What follows is a review of the performances of Value Line’s four Model Portfolios for the month of January. The effects of recent market action and any changes to the Model Portfolios’ respective holdings are found in each week’s Selection & Opinion (free sample here). Portfolios I, II, and III share a common benchmark, the S&P 500 Index (adjusted for dividends), which rose 4.5% in January. Although each of the three portfolios benefited from the market’s upward move as 2012 began, only Portfolios I and III ended the month outperforming the S&P 500 Index. Meanwhile, Portfolio IV recorded its fourth consecutive gain in January, but the advance fell short of its benchmark, the Mergent Dividend Achievers (U.S. Broad), which rose 1.0%. (Read the description of each portfolio’s general investment strategy.)

Portfolio I  reported a 8.0% gain for January, well ahead of its S&P 500 benchmark. As the month began, the portfolio benefited from investor support for its positions in the Auto Parts, Drug and Metal Fabricating industries. On the other hand, early commentary regarding the fiscal fourth-quarter (ended January 31st) performance of our holding in the Apparel business was initially not too well received, though support has since returned to this stock, and it was a solid contributor in January. Meanwhile, the portfolio got a respectable start to the earnings season, with the financial reports released in January generally making for good reading. The portfolio’s two top performing holdings for the month were stocks from the Metal Fabricating and Auto Parts industries, while the two worst hail from the Telecom Services and Shoe industries.  There was one trade in January, wherein Kohl’s Corp. (KSS) shares were sold at a moderate loss and replaced by a member from the Wireless Networking business.

Portfolio II recorded a return of 2.6% for the month of January, short of its market benchmark. Nonetheless, the January performance made it four gains in a row for the growth and income portfolio. Although the overall quality of the group’s holdings and the resulting lower risk profile tend to set the tone for this portfolio, there were some strong performances delivered during the month, notably from the portfolio’s holdings in the Electronics, Basic Chemical, and Electrical Equipment industries. Meanwhile, our positions in the Integrated Petroleum, Beverage, and Drug businesses were a drag on the portfolio’s return. There were two trades in January. Medtronic (MDT) and BlackRock (BLK) shares were sold and replaced by holdings from the Food Processing and Retail/Wholesale Food industries. Moderate gains were realized on both sales.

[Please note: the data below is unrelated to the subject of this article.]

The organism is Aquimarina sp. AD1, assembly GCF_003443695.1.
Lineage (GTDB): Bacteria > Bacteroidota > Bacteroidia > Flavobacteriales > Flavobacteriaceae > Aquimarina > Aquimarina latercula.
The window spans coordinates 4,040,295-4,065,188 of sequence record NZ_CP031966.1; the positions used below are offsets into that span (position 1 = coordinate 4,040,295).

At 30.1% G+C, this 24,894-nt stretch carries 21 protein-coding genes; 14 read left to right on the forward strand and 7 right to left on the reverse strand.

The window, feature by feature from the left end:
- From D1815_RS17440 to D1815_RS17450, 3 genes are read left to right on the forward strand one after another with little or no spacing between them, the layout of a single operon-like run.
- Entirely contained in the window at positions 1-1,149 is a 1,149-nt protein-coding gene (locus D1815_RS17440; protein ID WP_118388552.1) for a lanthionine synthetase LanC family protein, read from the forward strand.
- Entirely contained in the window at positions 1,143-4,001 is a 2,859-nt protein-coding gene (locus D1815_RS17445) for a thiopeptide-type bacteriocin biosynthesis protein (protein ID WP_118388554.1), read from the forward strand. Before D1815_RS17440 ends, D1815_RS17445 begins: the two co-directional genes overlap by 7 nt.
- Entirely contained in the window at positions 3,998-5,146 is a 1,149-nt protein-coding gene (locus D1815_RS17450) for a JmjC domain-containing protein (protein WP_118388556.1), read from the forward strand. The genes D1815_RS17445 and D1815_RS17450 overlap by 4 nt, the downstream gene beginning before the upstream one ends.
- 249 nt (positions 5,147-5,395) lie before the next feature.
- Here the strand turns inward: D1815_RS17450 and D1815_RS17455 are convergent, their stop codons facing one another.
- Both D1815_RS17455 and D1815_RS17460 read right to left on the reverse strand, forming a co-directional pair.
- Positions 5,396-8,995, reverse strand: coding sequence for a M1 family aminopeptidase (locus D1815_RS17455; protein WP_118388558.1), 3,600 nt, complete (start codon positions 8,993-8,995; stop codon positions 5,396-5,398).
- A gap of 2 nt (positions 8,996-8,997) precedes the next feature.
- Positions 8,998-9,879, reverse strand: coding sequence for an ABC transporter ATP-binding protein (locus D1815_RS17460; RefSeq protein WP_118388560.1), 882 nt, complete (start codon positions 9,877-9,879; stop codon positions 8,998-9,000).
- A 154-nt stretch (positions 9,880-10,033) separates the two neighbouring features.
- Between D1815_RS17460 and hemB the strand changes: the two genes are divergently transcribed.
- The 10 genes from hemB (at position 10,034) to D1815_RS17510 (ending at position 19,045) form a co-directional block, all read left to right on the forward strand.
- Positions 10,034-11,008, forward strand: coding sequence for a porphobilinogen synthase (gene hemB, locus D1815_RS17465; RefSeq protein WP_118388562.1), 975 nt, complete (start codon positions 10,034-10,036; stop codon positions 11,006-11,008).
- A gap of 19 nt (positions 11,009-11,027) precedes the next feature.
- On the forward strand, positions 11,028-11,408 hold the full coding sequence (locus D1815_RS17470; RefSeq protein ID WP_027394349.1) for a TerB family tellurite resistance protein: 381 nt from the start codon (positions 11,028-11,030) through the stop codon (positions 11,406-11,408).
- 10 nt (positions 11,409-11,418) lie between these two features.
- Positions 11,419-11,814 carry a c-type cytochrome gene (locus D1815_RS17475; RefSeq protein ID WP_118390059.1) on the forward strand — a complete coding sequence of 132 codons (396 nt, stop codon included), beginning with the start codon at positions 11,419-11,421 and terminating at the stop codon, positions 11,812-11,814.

Portfolio III posted a gain of 7.1% in January. The notable outperformance was preceded by a good showing in the final quarter of 2011, wherein the portfolio outdistanced its benchmark in the months of October and December. Meanwhile, January’s return was aided by strong market support for the group’s holdings hailing from the Auto Parts, Restaurant, Educational Services, and Steel sectors. On the other hand, investors were not impressed with the latest earnings report from our position in the Internet industry, and this holding ended up being the portfolio’s one notable decliner for the month. There were no trades in Portfolio III in January. Nevertheless, we remain on watch for quality companies whose stocks are selling at favorable prices relative to their underlying long-term growth prospects.

Finally, Portfolio IV registered a modest gain of 0.2% in January, short of its Mergent Dividend Achievers benchmark. Although the group’s concentration in high-quality, high-yielding stocks usually works to preserve capital, its holdings in the Electric Utility industry worked against this goal in January. Indeed, three of the five positions were off  between 4% and 6% for the month, with a fourth falling some 1.6%. Meanwhile, price declines in our positions in the Drug, Food Processing, Tobacco businesses were also a drag on the portfolio’s performance. On the other hand, good showings from stocks hailing the Telecom Utility, Basic Chemical, and Property Management sectors were positives. We made no changes to the portfolio’s composition in January, though we are on watch for new ideas that will work well with the portfolio’s objective of generating current income. Despite the recent weakness in the portfolio’s electric utility holdings, Portfolio IV should remain of interest to investors focused on this objective. At some 5%, its yield on cost basis remains quite favorable. 

Another year has begun, and Portfolios I, II, and III seem to have gotten off on the right foot. Meanwhile, although Portfolio IV had some difficulty as the year opened, we would caution making any judgments based on January’s performance. Indeed, at this writing in mid-February, Portfolio IV’s performance seems to have picked up a bit. Looking ahead from here, the prospects for economic expansion in the United States seem better than they were this time last year, notwithstanding the potential for a recession in Europe. Whether this forecast is realized and underpins favorable returns from investments in common stocks in 2012 is, of course, an open question. That said, the portfolios should continue to appeal to a range of investors with varying appetites for risk and return desiring exposure to the equity markets. Alternatively, the Model Portfolios can serve as a source of some of our best investment ideas.

As of this article’s writing, the author did not have positions in any of the companies mentioned.